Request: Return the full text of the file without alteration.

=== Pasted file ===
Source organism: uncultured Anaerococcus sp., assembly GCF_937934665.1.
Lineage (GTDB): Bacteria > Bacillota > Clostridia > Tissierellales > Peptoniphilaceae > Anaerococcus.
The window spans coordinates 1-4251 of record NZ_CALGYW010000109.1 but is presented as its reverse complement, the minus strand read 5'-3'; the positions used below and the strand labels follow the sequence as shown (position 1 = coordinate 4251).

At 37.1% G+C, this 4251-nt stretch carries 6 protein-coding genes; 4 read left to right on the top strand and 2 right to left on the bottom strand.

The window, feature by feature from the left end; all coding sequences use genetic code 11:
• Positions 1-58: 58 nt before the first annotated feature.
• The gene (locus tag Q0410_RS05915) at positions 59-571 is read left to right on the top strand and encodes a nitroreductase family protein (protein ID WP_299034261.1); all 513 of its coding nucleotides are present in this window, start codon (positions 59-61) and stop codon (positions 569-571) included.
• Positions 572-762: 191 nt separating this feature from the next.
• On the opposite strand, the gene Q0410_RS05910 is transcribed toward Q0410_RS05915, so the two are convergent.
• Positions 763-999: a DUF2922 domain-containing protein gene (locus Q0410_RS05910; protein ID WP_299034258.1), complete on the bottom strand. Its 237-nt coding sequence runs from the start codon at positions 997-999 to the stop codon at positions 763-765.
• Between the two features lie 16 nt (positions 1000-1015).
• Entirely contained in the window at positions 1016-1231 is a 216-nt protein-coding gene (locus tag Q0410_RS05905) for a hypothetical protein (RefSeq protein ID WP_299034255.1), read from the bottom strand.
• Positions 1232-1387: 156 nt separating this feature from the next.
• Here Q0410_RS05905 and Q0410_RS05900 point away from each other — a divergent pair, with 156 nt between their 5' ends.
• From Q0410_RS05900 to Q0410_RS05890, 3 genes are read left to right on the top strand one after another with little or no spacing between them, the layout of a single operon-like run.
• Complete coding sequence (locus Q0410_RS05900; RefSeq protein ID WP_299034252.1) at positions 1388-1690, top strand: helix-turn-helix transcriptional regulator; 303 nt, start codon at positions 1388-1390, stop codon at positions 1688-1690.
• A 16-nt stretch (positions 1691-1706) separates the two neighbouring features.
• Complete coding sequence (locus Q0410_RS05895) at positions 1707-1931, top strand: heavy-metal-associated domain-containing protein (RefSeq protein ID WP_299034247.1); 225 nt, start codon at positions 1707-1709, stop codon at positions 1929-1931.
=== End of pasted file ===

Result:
Source organism: uncultured Anaerococcus sp., assembly GCF_937934665.1.
Lineage (GTDB): Bacteria > Bacillota > Clostridia > Tissierellales > Peptoniphilaceae > Anaerococcus.
The window spans coordinates 1-4251 of record NZ_CALGYW010000109.1 but is presented as its reverse complement, the minus strand read 5'-3'; the positions used below and the strand labels follow the sequence as shown (position 1 = coordinate 4251).

At 37.1% G+C, this 4251-nt stretch carries 6 protein-coding genes; 4 read left to right on the top strand and 2 right to left on the bottom strand.

The window, feature by feature from the left end; all coding sequences use genetic code 11:
• Positions 1-58: 58 nt before the first annotated feature.
• The gene (locus tag Q0410_RS05915) at positions 59-571 is read left to right on the top strand and encodes a nitroreductase family protein (protein ID WP_299034261.1); all 513 of its coding nucleotides are present in this window, start codon (positions 59-61) and stop codon (positions 569-571) included.
• Positions 572-762: 191 nt separating this feature from the next.
• On the opposite strand, the gene Q0410_RS05910 is transcribed toward Q0410_RS05915, so the two are convergent.
• Positions 763-999: a DUF2922 domain-containing protein gene (locus Q0410_RS05910; protein ID WP_299034258.1), complete on the bottom strand. Its 237-nt coding sequence runs from the start codon at positions 997-999 to the stop codon at positions 763-765.
• Between the two features lie 16 nt (positions 1000-1015).
• Entirely contained in the window at positions 1016-1231 is a 216-nt protein-coding gene (locus tag Q0410_RS05905) for a hypothetical protein (RefSeq protein ID WP_299034255.1), read from the bottom strand.
• Positions 1232-1387: 156 nt separating this feature from the next.
• Here Q0410_RS05905 and Q0410_RS05900 point away from each other — a divergent pair, with 156 nt between their 5' ends.
• From Q0410_RS05900 to Q0410_RS05890, 3 genes are read left to right on the top strand one after another with little or no spacing between them, the layout of a single operon-like run.
• Complete coding sequence (locus Q0410_RS05900; RefSeq protein ID WP_299034252.1) at positions 1388-1690, top strand: helix-turn-helix transcriptional regulator; 303 nt, start codon at positions 1388-1390, stop codon at positions 1688-1690.
• A 16-nt stretch (positions 1691-1706) separates the two neighbouring features.
• Complete coding sequence (locus Q0410_RS05895) at positions 1707-1931, top strand: heavy-metal-associated domain-containing protein (RefSeq protein ID WP_299034247.1); 225 nt, start codon at positions 1707-1709, stop codon at positions 1929-1931.